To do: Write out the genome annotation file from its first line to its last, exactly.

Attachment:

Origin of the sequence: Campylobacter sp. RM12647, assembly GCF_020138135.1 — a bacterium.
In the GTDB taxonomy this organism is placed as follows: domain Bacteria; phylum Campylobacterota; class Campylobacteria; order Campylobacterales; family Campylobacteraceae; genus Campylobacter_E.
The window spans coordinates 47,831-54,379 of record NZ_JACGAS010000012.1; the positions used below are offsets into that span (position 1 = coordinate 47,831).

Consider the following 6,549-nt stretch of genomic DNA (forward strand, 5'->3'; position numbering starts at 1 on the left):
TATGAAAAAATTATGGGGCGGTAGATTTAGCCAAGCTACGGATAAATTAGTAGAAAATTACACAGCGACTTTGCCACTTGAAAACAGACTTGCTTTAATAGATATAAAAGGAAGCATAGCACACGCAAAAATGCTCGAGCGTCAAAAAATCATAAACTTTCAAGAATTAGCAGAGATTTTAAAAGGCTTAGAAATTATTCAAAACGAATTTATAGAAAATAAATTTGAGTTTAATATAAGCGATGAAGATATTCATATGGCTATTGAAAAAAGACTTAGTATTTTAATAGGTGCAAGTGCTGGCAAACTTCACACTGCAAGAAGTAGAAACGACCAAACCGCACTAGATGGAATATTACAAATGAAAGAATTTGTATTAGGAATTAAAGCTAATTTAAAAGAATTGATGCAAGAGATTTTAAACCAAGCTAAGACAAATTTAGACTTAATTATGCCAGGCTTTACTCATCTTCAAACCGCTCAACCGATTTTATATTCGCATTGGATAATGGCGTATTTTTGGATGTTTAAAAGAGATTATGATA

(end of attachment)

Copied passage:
Origin of the sequence: Campylobacter sp. RM12647, assembly GCF_020138135.1 — a bacterium.
In the GTDB taxonomy this organism is placed as follows: domain Bacteria; phylum Campylobacterota; class Campylobacteria; order Campylobacterales; family Campylobacteraceae; genus Campylobacter_E.
The window spans coordinates 47,831-54,379 of record NZ_JACGAS010000012.1; the positions used below are offsets into that span (position 1 = coordinate 47,831).

Consider the following 6,549-nt stretch of genomic DNA (forward strand, 5'->3'; position numbering starts at 1 on the left):
TATGAAAAAATTATGGGGCGGTAGATTTAGCCAAGCTACGGATAAATTAGTAGAAAATTACACAGCGACTTTGCCACTTGAAAACAGACTTGCTTTAATAGATATAAAAGGAAGCATAGCACACGCAAAAATGCTCGAGCGTCAAAAAATCATAAACTTTCAAGAATTAGCAGAGATTTTAAAAGGCTTAGAAATTATTCAAAACGAATTTATAGAAAATAAATTTGAGTTTAATATAAGCGATGAAGATATTCATATGGCTATTGAAAAAAGACTTAGTATTTTAATAGGTGCAAGTGCTGGCAAACTTCACACTGCAAGAAGTAGAAACGACCAAACCGCACTAGATGGAATATTACAAATGAAAGAATTTGTATTAGGAATTAAAGCTAATTTAAAAGAATTGATGCAAGAGATTTTAAACCAAGCTAAGACAAATTTAGACTTAATTATGCCAGGCTTTACTCATCTTCAAACCGCTCAACCGATTTTATATTCGCATTGGATAATGGCGTATTTTTGGATGTTTAAAAGAGATTATGATA